[11] Henrik Urdal, “A Clash of Generations? Youth Bulges and Political Violence,” International Studies Quarterly, vol. 50, no. 3, September 2006, pp. 607–629.

[12] Anthony H. Cordesman, “The Causes of Stability and Unrest in the Middle East and North Africa: An Analytic Survey,” Center for Strategic and International Studies, Feb. 13, 2012, For background see Kenneth Jost, “Unrest in the Arab World,” CQ Researcher, Feb. 1, 2013, pp. 105–132.

[13] “Living Planet Report 2014,” World Wildlife Fund, 2014,

[14] “The U.S. Government and International Family Planning and Reproductive Health,” Kaiser Family Foundation, August 2014, p. 3,

[15] Gerland, et al., op. cit.; “World Population Prospects: The 2012 Revision,” U.N. Population Division, 2013, vol. 1, p. xv,; “World Population Prospects: The 2014 Revision,” U.N. Population Division, 2011, vol. 1, p. xvi,

[16] Gerland, et al., op. cit.

[17] James Pethokoukis, “The End of Global Population Growth May Be Almost Here — and a Lot Sooner Than the UN Thinks,” AEIdeas (American Enterprise Institute), Sept. 13, 2013,

[18] James Saft, “Investing for Peak Population,” Reuters, Sept. 11, 2013,

[19] Wolfgang Lutz, et al., “9 Billion or 11 Billion? The Research Behind New Population Projections,” Nexus, International Institute for Applied Systems Analysis, Sept. 23, 2014,

[20] For example, see remarks of IIASA World Population Program Director Wolfgang Lutz at Woodrow Wilson International Center for Scholars, Oct. 23, 2014,

[21] Lutz, op. cit.

[22] Holdren is now President Obama's science adviser and director of the White House Office of Science and Technology Policy.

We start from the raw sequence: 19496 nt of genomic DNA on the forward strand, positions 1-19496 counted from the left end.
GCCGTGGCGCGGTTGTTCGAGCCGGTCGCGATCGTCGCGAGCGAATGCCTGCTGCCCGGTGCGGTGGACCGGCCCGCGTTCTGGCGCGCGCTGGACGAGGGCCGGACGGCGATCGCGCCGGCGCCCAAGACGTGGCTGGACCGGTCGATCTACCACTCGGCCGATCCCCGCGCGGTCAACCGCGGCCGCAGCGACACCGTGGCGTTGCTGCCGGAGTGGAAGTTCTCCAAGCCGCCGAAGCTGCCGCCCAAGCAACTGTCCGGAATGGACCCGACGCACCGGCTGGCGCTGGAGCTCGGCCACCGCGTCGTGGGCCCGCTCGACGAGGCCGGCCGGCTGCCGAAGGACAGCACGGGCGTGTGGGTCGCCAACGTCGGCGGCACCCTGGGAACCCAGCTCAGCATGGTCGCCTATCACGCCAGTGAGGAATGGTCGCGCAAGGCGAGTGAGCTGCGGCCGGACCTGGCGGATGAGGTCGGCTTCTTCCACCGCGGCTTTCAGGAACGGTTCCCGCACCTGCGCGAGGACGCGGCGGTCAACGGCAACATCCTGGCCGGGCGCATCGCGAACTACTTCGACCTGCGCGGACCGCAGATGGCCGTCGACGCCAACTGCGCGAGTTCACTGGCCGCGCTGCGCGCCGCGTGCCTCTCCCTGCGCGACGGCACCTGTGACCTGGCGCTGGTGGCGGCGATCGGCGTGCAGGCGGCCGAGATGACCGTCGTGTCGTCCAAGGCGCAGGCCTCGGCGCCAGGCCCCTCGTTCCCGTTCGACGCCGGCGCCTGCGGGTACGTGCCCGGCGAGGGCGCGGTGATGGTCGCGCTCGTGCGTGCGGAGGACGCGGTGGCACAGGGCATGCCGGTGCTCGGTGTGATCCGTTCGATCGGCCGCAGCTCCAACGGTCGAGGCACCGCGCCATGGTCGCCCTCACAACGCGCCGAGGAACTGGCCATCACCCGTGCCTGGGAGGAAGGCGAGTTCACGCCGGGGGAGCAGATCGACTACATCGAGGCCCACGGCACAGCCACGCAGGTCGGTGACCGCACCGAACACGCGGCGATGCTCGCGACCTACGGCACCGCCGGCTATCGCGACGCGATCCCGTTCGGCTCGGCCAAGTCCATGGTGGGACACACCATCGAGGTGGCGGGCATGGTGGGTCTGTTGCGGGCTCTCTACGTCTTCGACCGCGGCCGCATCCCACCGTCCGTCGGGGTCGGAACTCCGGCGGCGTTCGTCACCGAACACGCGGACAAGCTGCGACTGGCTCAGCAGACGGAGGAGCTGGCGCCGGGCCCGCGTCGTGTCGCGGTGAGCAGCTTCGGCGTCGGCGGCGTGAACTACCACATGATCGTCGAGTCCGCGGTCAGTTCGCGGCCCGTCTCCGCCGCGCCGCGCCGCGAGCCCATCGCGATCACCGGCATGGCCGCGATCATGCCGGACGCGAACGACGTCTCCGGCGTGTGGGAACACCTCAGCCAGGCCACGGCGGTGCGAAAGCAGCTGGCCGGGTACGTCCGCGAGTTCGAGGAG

[23] Paul Sabin, The Bet: Paul Ehrlich, Julian Simon, and Our Gamble Over Earth's Future (2013), pp. 96–99.

[24] Lara Hoffmans, “7 Billion Reasons Malthus Was Wrong,” Forbes, Oct. 31, 2011,

[25] “2050: A Third More Mouths to Feed,” U.N. Food and Agriculture Organization, Sept. 23, 2009,

[26] Paul R. Ehrlich, The Population Bomb (1968), p. xi.

[27] Paul R. Ehrlich and Anne H. Ehrlich, “Can a Collapse of Global Civilization Be Avoided?” Proceedings B of the Royal Society, Jan. 9, 2013,

[28] “Earth Overshoot Day 2014,” Global Footprint Network, updated Sept. 4, 2014,

[29] For 2015 The World Bank classifies nations with a gross national income (GNI) of $1,045 or less as low-income, and those with GNIs between $1,046 and $12,746 as middle-income. “Country and Lending Groups,” World Bank,

[30] Jonathan Foley, “A Five-Step Plan to Feed the World,” National Geographic, May 2014, For the analysis supporting these steps see Jonathan A. Foley, et al., “Solutions for a Cultivated Planet,” Nature, vol. 478, Oct. 20, 2011, pp. 337–342.

[31] For background see Jason McLure, “Genetically Modified Food,” CQ Researcher, Aug, 30, 2012, pp. 717–740.

[32] Jonathan Foley, “GMOs, Silver Bullets, and the Trap of Reductionist Thinking,” Ensia, Feb. 25, 2014,

[33] For background see Jennifer Weeks, “Fish Farming,” CQ Researcher, July 27, 2007, pp. 625–648.

[34] Margaret Greene, Shareen Joshi and Omar Robles, “By Choice, Not by Chance: Family Planning, Human Rights and Development,” U.N. Population Fund, Nov. 14, 2012, p. iii,

[35] “UN Calls Contraception Access a ‘Universal Human Right,’” CBS News, Nov. 14, 2012,

[36] For more information see

[37] Janice Shaw Crouse, “U.N. Declares Contraception Basic Human Right,” The Washington Times, Nov. 22, 2012,